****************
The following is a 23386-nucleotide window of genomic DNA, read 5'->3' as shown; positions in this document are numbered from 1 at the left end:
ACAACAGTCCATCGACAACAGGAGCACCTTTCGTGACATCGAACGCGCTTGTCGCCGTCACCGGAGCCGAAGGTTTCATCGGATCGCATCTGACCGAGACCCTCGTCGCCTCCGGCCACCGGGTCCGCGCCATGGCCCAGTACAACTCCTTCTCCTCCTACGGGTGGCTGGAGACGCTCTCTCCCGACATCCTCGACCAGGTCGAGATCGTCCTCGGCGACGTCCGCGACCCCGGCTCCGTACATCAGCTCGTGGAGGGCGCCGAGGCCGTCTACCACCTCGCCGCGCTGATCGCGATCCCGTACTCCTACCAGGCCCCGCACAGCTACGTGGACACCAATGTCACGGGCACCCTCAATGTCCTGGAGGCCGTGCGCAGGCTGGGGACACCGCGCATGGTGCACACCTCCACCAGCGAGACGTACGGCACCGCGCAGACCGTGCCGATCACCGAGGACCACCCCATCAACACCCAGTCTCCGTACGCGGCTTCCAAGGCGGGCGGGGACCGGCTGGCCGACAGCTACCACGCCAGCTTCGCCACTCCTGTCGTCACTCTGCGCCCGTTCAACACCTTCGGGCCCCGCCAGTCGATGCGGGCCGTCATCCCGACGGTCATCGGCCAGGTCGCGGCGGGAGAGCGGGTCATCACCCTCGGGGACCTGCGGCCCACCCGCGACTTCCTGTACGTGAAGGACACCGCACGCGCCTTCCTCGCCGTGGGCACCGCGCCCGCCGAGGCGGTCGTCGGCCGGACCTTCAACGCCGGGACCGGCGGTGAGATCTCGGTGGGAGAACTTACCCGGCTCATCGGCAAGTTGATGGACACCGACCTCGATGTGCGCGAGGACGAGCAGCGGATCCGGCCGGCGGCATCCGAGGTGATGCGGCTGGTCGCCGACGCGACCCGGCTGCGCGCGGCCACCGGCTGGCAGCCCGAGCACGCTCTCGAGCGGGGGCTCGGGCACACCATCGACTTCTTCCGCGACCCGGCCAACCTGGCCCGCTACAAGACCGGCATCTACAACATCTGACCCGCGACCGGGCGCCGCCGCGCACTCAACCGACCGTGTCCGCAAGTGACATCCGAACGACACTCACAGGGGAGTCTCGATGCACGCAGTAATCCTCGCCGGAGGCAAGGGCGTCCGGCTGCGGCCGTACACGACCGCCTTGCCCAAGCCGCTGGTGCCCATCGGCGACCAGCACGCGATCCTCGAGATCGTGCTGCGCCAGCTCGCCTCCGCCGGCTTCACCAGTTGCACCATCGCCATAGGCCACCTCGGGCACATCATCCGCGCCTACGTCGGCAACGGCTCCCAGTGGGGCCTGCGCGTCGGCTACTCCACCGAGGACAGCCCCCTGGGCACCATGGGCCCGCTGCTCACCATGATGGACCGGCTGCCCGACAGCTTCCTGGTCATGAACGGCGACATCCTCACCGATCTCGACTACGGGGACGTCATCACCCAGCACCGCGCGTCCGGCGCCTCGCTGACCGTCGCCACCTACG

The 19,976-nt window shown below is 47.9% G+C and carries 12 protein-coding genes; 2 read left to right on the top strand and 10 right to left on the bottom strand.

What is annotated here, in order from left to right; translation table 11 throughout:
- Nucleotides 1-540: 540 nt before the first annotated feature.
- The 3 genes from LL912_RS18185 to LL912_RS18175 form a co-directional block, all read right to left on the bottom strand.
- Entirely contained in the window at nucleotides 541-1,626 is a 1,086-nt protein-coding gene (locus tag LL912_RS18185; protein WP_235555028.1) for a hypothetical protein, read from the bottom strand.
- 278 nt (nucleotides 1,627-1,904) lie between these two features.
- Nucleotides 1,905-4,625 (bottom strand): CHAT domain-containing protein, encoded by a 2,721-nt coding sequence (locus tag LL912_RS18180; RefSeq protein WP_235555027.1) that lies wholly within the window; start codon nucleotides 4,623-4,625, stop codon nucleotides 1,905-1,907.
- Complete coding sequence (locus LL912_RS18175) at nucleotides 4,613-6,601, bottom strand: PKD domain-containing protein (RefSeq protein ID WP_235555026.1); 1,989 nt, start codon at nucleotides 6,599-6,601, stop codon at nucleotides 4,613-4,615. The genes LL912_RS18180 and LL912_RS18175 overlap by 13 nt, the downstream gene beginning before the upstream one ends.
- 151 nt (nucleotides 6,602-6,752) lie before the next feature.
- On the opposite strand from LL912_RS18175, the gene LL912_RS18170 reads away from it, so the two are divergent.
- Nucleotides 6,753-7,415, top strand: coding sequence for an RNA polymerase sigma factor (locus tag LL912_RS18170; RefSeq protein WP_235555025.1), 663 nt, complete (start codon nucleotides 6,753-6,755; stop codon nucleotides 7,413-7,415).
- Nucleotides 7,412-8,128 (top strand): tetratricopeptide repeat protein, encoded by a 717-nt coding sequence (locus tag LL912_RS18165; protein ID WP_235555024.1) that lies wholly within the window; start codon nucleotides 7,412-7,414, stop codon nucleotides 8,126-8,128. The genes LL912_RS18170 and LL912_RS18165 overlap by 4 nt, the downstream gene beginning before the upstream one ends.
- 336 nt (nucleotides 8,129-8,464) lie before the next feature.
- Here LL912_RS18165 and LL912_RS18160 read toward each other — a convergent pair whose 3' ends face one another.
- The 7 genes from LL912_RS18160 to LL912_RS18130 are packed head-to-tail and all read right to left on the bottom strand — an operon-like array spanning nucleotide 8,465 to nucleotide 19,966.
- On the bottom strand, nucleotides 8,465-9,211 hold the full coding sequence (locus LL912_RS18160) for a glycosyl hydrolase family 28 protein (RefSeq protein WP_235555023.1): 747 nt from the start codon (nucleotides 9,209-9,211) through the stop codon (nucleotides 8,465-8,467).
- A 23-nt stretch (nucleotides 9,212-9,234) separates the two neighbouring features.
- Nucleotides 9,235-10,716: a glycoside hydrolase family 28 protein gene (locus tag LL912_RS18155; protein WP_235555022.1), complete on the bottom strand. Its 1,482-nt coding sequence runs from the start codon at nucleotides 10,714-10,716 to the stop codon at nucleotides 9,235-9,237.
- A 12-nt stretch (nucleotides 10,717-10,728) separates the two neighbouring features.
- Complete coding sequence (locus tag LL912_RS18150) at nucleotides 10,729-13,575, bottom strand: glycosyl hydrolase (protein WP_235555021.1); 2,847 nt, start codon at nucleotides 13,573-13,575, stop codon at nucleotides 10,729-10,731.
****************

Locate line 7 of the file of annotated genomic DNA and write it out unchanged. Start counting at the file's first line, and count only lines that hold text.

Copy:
- Entirely contained in the window at nucleotides 541-1,626 is a 1,086-nt protein-coding gene (locus tag LL912_RS18185; protein WP_235555028.1) for a hypothetical protein, read from the bottom strand.